"The rights for Scrabble are complicated: Hasbro owns the rights to Scrabble in North America, and Mattel in the rest of the world. RealNetworks has a digital deal with both companies, but Electronic Arts also has a digital deal with Hasbro....The...split rights issue...is currently what prevents a potential officially-sanctioned Scrabulous from existing as it prohibits global multiplayer gamers."*
"Digital history is strewn with the bodies of companies that thought they were immune to intellectual property (IP) laws. Most recently, Psystar drew Apple Inc.'s fire when it launched a series of Macintosh clones. Though we were surprised at how long it took the Cupertino company to react, everyone knew that Apple would eventually sue and earlier this month it did. Apple even asked Psystar to recall the Mac clones it already sold.
...The 21st century poses greater risks for companies that don't police their IPs than ever before. Copy-cat ideas spread as rapidly as wildfire on a dry Montana plain. Sites like Facebook provide a platform for applications and utilities that might otherwise go unnoticed. The site has millions of users and they're always looking for interesting new applications, which are, thanks to a smartly-designed interface, easy to find.
...Particularly galling to me are the Pollyannas who decry the big corporate giant going after the little, helpless developer guy. Please. I shed no tears for the Indian developers. They knew what they were doing and they obviously understand that small ideas can become very big business online. Hasbro knows this, too. To let Scrabulous continue would be a clear signal to other developers that it's open season on Hasbro's IPs.
Today's technology makes imitation particularly alluring, but it's simply not worth it. In the end, there is no safe harbor for IP pirates—a reality that surely sends a cold shiver down the spine of every developer of every other little copy-cat product and service out there."
"Although Hasbro sent a takedown notice back in January to Rajat and Jayant Agarwall, they later tried to come to an agreement with the brothers over the rights to the game. In fact, Electronic Arts, RealNetworks, Mattel, and Hasbro - the four U.S. companies that each have some of the rights of Scrabble - came together to offer the brothers a large sum of money which would have allowed them to keep a version of the game up and running.
According to this New York Times article, Jayant Agarwalla said that he and his brother did not create Scrabulous to make money - they just wanted to play Scrabble on their computers. So why didn't they accept the big check then? The brothers decided to turn down the check, rumored to be around the $10 million mark; apparently, they were holding out for more money. How much more? A multiple of several times $10 million by some accounts. Even though the game, by all fair estimates, was probably only worth around $3-6 million, the brothers felt they deserved more.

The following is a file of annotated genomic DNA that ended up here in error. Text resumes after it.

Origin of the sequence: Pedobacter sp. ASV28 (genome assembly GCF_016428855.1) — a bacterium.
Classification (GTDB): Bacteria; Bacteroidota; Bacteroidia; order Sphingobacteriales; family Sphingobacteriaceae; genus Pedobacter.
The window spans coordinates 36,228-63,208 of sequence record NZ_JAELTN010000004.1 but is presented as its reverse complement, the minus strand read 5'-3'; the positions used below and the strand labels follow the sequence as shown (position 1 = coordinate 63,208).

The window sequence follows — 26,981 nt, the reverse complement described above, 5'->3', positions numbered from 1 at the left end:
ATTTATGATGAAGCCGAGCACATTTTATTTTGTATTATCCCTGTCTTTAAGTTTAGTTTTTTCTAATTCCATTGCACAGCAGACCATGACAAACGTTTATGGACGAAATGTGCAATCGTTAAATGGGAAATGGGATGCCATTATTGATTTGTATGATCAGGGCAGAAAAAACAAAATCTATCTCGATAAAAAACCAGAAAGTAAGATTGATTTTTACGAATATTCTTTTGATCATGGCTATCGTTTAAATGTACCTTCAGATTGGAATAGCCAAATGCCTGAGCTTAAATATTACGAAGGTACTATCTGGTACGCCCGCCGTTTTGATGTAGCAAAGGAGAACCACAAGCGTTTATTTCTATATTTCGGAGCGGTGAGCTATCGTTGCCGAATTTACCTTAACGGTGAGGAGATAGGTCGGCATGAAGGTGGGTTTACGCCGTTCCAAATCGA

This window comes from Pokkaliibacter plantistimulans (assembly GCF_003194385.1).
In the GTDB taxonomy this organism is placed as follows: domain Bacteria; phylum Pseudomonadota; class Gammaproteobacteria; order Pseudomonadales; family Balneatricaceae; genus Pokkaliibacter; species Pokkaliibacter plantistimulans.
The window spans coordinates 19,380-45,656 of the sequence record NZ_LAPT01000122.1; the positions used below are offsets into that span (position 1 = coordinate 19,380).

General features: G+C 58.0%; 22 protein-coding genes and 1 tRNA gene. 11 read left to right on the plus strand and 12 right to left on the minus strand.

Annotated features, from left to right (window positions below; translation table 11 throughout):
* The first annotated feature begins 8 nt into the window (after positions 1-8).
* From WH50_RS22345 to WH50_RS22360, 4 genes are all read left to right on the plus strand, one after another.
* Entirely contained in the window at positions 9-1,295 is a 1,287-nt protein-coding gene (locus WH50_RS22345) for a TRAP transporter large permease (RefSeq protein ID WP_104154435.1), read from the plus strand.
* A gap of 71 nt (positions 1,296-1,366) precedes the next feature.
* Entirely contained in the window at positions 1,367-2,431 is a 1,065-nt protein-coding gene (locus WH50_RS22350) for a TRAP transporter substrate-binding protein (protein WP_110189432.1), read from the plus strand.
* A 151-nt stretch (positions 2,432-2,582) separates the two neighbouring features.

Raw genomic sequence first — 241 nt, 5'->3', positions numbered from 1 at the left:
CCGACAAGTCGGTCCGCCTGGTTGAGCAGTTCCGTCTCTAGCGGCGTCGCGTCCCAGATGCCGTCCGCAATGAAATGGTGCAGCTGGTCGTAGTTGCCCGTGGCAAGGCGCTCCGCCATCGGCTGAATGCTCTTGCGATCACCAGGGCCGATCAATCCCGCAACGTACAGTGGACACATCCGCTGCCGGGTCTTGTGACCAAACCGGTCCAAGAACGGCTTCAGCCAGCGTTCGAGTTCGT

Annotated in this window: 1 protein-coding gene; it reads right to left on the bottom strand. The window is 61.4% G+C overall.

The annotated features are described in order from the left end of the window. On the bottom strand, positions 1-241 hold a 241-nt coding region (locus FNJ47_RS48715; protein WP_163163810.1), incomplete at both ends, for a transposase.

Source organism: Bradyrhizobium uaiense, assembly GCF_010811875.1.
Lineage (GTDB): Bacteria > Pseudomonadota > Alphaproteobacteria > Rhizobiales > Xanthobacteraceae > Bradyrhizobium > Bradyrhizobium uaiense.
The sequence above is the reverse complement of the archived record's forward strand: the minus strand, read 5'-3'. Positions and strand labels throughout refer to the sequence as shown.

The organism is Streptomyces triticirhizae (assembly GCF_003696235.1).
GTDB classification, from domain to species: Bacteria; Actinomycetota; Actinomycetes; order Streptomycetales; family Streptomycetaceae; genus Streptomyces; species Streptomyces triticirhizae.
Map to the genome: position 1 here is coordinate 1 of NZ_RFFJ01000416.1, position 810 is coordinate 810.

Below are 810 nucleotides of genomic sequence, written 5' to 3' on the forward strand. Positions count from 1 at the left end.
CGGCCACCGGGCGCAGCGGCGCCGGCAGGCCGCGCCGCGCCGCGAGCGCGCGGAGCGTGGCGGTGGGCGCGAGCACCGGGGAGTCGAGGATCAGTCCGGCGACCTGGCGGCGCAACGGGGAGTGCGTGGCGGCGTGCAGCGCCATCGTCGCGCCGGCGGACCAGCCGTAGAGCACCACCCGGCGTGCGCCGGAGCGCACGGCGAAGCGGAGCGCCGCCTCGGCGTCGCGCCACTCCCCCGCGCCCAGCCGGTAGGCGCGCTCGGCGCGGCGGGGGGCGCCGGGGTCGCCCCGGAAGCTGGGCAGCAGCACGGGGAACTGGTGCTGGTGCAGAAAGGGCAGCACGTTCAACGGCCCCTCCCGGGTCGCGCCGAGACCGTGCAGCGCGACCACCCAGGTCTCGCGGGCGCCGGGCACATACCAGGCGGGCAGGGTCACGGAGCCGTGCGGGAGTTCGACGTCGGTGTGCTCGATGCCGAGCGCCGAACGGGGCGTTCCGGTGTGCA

While some are calling the Scrabulous shutdown a great blunder on Hasbro's part, we wonder what other solutions could the company have taken to protect their brand? Or is it time for companies to give up trying to protect their brand altogether and just learn how to better compete with those that counterfeit their copyright? This question is truly the basis for all the arguments surrounding the piracy issue - that is, whether it's worthwhile to go after pirates, thieves, and copyright-infringers, or whether it's better to simply let them be and consider it free advertising."*
SCRABBLE® is a registered trademark. All intellectual property rights in and to the game are owned in the U.S.A and Canada by Hasbro Inc., and throughout the rest of the world by J.W. Spear & Sons Limited of Maidenhead, Berkshire, England, a subsidiary of Mattel Inc. Mattel and Spear are not affiliated with Hasbro.*
"In addition to Scrabulous' own troubles, the situation calls into question a host of potential legal landmines for Facebook, which allows programmers to develop and upload all sorts of applications to the social networking site.
'The big issue here is what this implies for Facebook,' said Tom Hemnes, a Boston-based attorney who specializes in copyright and trademark law. 'If I were betting on this, if the case came to litigation or settlement, [I would bet] that Facebook would lose. They are indirectly associated with the name Scrabble to attract viewers to their site, and that would be trademark infringement.'"*